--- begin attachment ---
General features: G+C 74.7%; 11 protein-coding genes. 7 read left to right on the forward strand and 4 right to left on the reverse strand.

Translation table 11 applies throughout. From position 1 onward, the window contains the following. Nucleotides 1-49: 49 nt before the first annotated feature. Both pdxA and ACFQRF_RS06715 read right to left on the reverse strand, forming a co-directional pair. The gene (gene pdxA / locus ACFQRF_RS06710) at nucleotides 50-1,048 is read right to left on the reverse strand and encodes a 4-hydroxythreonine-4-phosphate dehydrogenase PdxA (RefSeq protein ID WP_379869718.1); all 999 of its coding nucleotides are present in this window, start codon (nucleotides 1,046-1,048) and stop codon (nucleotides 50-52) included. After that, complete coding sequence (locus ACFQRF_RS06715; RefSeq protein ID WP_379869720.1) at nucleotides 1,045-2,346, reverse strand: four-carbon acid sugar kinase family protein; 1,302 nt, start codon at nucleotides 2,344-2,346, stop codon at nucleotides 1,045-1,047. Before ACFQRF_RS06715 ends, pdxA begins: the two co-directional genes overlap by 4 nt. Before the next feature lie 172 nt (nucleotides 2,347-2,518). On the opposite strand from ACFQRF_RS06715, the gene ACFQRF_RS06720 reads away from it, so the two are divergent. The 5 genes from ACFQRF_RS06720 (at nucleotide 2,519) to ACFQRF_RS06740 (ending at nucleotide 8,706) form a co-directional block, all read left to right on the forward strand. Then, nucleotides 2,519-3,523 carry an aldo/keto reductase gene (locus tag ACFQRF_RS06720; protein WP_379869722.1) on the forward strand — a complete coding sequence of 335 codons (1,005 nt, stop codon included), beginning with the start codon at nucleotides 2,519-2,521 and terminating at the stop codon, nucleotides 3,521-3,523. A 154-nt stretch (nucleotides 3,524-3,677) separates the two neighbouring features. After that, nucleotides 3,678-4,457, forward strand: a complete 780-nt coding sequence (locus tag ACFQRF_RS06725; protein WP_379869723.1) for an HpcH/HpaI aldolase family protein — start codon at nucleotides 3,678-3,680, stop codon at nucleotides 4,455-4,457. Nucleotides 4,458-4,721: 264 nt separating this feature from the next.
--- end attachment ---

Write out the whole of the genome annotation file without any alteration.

General features: G+C 74.7%; 11 protein-coding genes. 7 read left to right on the forward strand and 4 right to left on the reverse strand.

Translation table 11 applies throughout. From position 1 onward, the window contains the following. Nucleotides 1-49: 49 nt before the first annotated feature. Both pdxA and ACFQRF_RS06715 read right to left on the reverse strand, forming a co-directional pair. The gene (gene pdxA / locus ACFQRF_RS06710) at nucleotides 50-1,048 is read right to left on the reverse strand and encodes a 4-hydroxythreonine-4-phosphate dehydrogenase PdxA (RefSeq protein ID WP_379869718.1); all 999 of its coding nucleotides are present in this window, start codon (nucleotides 1,046-1,048) and stop codon (nucleotides 50-52) included. After that, complete coding sequence (locus ACFQRF_RS06715; RefSeq protein ID WP_379869720.1) at nucleotides 1,045-2,346, reverse strand: four-carbon acid sugar kinase family protein; 1,302 nt, start codon at nucleotides 2,344-2,346, stop codon at nucleotides 1,045-1,047. Before ACFQRF_RS06715 ends, pdxA begins: the two co-directional genes overlap by 4 nt. Before the next feature lie 172 nt (nucleotides 2,347-2,518). On the opposite strand from ACFQRF_RS06715, the gene ACFQRF_RS06720 reads away from it, so the two are divergent. The 5 genes from ACFQRF_RS06720 (at nucleotide 2,519) to ACFQRF_RS06740 (ending at nucleotide 8,706) form a co-directional block, all read left to right on the forward strand. Then, nucleotides 2,519-3,523 carry an aldo/keto reductase gene (locus tag ACFQRF_RS06720; protein WP_379869722.1) on the forward strand — a complete coding sequence of 335 codons (1,005 nt, stop codon included), beginning with the start codon at nucleotides 2,519-2,521 and terminating at the stop codon, nucleotides 3,521-3,523. A 154-nt stretch (nucleotides 3,524-3,677) separates the two neighbouring features. After that, nucleotides 3,678-4,457, forward strand: a complete 780-nt coding sequence (locus tag ACFQRF_RS06725; protein WP_379869723.1) for an HpcH/HpaI aldolase family protein — start codon at nucleotides 3,678-3,680, stop codon at nucleotides 4,455-4,457. Nucleotides 4,458-4,721: 264 nt separating this feature from the next.